The Turn on Virtue

Socrates stated that the unexamined life is not worth living. His result was to challenge the prevailing thoughts of his day. What resulted was a classroom of students who sought truth, and the guiding principles impact not only education, but faith and practice today.

Sitting at the feet of Socrates were two individuals who would debate and be debated for centuries. Plato and Aristotle took prompting from Socrates and developed a search for ultimate truth. The two looked to the particulars of the universe, working to discern ultimate reality by studying the world in motion. Eventually, their eyes raised to the heavens to ponder the ideals. A gentle mesh of the two is driving education at Hillcrest in a purposed fashion.

In their work to discern truth, Plato and Aristotle used their teaching from Socrates to form four Cardinal virtues. These four virtues are courage, prudence, temperance, and justice. Their focus was to carve a path to individual happiness and progress for society.

Ultimately, these three men held tightly that there was a need for a guiding principle or deity that sets the virtues in motion to create a productive society. They didn't develop the origin of the deity. Instead, the men focused on the virtues, and the result is the current system of education. 

All schools use stories to cast a light for virtues. Some systems have creative acronyms to call students to an ordered life. Others use inspiring stories from history that celebrate courage and temperance, where men order tyrants to tear down a wall; or delve into the depths of mathematics to discover ellipses. However, most students are never taught the guiding force behind the men who change the world.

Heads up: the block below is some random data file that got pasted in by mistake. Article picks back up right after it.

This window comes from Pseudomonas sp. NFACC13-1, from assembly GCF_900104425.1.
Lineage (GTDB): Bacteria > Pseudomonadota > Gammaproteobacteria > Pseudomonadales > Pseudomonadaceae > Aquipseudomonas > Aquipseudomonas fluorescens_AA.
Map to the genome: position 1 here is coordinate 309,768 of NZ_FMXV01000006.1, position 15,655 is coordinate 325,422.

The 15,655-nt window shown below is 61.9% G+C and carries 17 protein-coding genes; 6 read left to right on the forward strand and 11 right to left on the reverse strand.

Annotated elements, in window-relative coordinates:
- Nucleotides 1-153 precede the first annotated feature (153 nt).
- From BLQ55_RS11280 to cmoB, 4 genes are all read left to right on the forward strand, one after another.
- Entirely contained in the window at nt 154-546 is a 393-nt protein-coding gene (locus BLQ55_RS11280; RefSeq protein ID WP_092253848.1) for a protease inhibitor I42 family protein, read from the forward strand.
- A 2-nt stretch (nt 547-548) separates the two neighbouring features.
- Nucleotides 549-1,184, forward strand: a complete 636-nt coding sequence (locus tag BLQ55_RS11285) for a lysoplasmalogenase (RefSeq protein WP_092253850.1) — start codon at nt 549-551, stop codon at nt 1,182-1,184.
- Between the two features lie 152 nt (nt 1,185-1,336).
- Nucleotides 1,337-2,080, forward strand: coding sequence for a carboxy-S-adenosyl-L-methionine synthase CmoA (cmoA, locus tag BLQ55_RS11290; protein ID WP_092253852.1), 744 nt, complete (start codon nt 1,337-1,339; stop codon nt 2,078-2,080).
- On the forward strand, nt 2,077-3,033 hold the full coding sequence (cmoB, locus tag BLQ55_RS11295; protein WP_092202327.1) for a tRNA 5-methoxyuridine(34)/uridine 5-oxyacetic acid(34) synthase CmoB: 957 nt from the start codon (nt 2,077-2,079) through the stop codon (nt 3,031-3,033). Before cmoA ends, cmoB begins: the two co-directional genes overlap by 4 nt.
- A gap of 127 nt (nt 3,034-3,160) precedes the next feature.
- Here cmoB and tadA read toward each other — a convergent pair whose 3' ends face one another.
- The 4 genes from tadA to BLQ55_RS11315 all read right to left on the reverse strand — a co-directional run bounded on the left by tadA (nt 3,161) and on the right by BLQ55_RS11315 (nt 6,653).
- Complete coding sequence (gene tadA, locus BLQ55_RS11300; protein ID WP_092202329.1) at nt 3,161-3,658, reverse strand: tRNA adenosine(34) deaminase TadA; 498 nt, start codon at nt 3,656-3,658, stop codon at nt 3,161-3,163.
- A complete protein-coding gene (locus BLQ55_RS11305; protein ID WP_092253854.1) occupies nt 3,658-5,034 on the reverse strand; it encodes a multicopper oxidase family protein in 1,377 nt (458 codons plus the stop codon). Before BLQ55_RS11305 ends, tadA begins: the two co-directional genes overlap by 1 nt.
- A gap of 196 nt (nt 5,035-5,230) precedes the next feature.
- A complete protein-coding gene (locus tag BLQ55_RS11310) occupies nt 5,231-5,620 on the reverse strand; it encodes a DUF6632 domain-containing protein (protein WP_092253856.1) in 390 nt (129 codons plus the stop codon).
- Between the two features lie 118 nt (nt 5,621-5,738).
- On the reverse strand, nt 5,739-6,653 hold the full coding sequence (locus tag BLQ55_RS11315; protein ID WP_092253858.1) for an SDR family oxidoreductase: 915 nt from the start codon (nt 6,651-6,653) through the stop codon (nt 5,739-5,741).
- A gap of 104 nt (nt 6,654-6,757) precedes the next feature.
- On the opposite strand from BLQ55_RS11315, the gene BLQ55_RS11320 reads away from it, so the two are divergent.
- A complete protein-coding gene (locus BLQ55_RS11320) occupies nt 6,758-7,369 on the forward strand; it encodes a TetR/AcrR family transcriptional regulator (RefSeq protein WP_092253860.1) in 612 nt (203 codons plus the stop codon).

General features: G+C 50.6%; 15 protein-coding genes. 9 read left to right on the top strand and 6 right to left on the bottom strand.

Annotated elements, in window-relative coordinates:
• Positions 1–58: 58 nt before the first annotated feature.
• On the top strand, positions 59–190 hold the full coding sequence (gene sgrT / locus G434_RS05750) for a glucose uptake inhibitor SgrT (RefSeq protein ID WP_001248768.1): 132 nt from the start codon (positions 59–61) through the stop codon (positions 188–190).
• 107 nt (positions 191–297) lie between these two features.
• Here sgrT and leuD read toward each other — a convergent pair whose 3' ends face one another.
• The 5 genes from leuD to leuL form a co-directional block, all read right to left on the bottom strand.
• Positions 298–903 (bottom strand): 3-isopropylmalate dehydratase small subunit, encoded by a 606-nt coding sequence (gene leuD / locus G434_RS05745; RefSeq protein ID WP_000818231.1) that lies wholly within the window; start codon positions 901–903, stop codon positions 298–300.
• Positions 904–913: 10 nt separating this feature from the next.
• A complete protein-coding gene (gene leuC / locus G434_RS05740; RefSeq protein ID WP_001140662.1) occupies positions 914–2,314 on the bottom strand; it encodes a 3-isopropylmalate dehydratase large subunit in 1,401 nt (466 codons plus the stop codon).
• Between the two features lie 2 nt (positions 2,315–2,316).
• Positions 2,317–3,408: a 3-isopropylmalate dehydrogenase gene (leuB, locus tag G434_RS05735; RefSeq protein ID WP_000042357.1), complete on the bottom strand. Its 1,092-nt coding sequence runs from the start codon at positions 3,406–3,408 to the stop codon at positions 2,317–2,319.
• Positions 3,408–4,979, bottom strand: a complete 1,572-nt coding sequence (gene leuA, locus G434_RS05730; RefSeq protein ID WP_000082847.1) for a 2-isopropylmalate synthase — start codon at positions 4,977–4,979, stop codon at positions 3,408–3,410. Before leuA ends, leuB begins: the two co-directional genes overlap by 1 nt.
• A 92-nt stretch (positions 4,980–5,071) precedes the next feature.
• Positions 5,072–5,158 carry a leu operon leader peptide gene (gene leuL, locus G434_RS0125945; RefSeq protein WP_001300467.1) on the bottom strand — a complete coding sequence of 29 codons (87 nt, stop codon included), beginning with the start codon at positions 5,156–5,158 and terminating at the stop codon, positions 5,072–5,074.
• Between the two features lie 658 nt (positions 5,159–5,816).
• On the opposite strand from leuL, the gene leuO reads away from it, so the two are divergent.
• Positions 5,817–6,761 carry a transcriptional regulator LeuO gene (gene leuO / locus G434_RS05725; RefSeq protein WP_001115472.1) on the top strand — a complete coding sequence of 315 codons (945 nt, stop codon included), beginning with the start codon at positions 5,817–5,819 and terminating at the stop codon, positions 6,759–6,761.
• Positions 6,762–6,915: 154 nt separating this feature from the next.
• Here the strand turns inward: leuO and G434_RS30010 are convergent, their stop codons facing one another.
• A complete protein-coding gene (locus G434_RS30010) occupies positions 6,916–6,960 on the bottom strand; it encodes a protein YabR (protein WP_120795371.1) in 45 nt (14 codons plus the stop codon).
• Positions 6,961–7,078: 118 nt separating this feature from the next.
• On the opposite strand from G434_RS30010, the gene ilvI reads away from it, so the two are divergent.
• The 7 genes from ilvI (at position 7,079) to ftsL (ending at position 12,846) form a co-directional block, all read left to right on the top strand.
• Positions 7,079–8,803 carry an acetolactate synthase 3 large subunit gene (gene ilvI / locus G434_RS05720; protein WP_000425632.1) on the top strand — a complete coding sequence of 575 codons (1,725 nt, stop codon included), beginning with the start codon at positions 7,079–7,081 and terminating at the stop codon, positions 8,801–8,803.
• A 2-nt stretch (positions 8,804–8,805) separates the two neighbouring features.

In this, Thomas Aquinas found his education wanting. While he held to the need for habits to guide man to an ultimate good, withdrawing God from the conversation greatly restricted the work of the virtues. What was man being driven to if there was no organizing agent that was calling man?

Aquinas set out to understand this at greater depth. What he found is that a virtue, "disposes an agent to perform its proper operation or movement." Virtues are habits that orient man. Aquinas held to the concept of beatitudes, actions that drove man to greater relationship with God. In this, his work saw a split between the cardinal virtues, habits, and the spiritual virtues, that are grace.

What Aquinas developed were three virtues he believed were graced on mankind by the work of the Holy Spirit. The three virtues that drive man to ultimate meaning and a beatitude-like relationship with God are faith, hope, and love. In the coming weeks we will identify how God is using Hillcrest Academy to endue the three spiritual virtues into the hearts of our students.

Wayne StenderComment